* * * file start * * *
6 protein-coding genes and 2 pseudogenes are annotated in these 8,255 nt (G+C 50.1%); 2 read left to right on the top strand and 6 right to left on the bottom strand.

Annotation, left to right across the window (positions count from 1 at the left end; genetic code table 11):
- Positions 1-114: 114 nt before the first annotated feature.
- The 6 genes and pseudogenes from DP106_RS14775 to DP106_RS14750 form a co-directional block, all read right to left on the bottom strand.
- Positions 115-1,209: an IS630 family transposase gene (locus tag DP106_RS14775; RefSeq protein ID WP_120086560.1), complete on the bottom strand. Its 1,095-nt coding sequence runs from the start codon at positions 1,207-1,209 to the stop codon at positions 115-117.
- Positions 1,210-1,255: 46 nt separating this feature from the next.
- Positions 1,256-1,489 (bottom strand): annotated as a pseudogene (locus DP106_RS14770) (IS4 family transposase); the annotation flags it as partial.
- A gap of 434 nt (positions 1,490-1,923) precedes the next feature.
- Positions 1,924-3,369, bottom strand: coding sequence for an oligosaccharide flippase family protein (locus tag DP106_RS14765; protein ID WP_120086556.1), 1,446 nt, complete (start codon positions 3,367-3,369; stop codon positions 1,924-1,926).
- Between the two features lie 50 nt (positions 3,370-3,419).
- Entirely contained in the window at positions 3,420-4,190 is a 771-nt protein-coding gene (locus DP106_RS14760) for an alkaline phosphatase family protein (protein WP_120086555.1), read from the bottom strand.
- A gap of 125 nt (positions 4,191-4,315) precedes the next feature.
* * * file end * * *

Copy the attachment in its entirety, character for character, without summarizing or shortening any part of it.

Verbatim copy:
6 protein-coding genes and 2 pseudogenes are annotated in these 8,255 nt (G+C 50.1%); 2 read left to right on the top strand and 6 right to left on the bottom strand.

Annotation, left to right across the window (positions count from 1 at the left end; genetic code table 11):
- Positions 1-114: 114 nt before the first annotated feature.
- The 6 genes and pseudogenes from DP106_RS14775 to DP106_RS14750 form a co-directional block, all read right to left on the bottom strand.
- Positions 115-1,209: an IS630 family transposase gene (locus tag DP106_RS14775; RefSeq protein ID WP_120086560.1), complete on the bottom strand. Its 1,095-nt coding sequence runs from the start codon at positions 1,207-1,209 to the stop codon at positions 115-117.
- Positions 1,210-1,255: 46 nt separating this feature from the next.
- Positions 1,256-1,489 (bottom strand): annotated as a pseudogene (locus DP106_RS14770) (IS4 family transposase); the annotation flags it as partial.
- A gap of 434 nt (positions 1,490-1,923) precedes the next feature.
- Positions 1,924-3,369, bottom strand: coding sequence for an oligosaccharide flippase family protein (locus tag DP106_RS14765; protein ID WP_120086556.1), 1,446 nt, complete (start codon positions 3,367-3,369; stop codon positions 1,924-1,926).
- Between the two features lie 50 nt (positions 3,370-3,419).
- Entirely contained in the window at positions 3,420-4,190 is a 771-nt protein-coding gene (locus DP106_RS14760) for an alkaline phosphatase family protein (protein WP_120086555.1), read from the bottom strand.
- A gap of 125 nt (positions 4,191-4,315) precedes the next feature.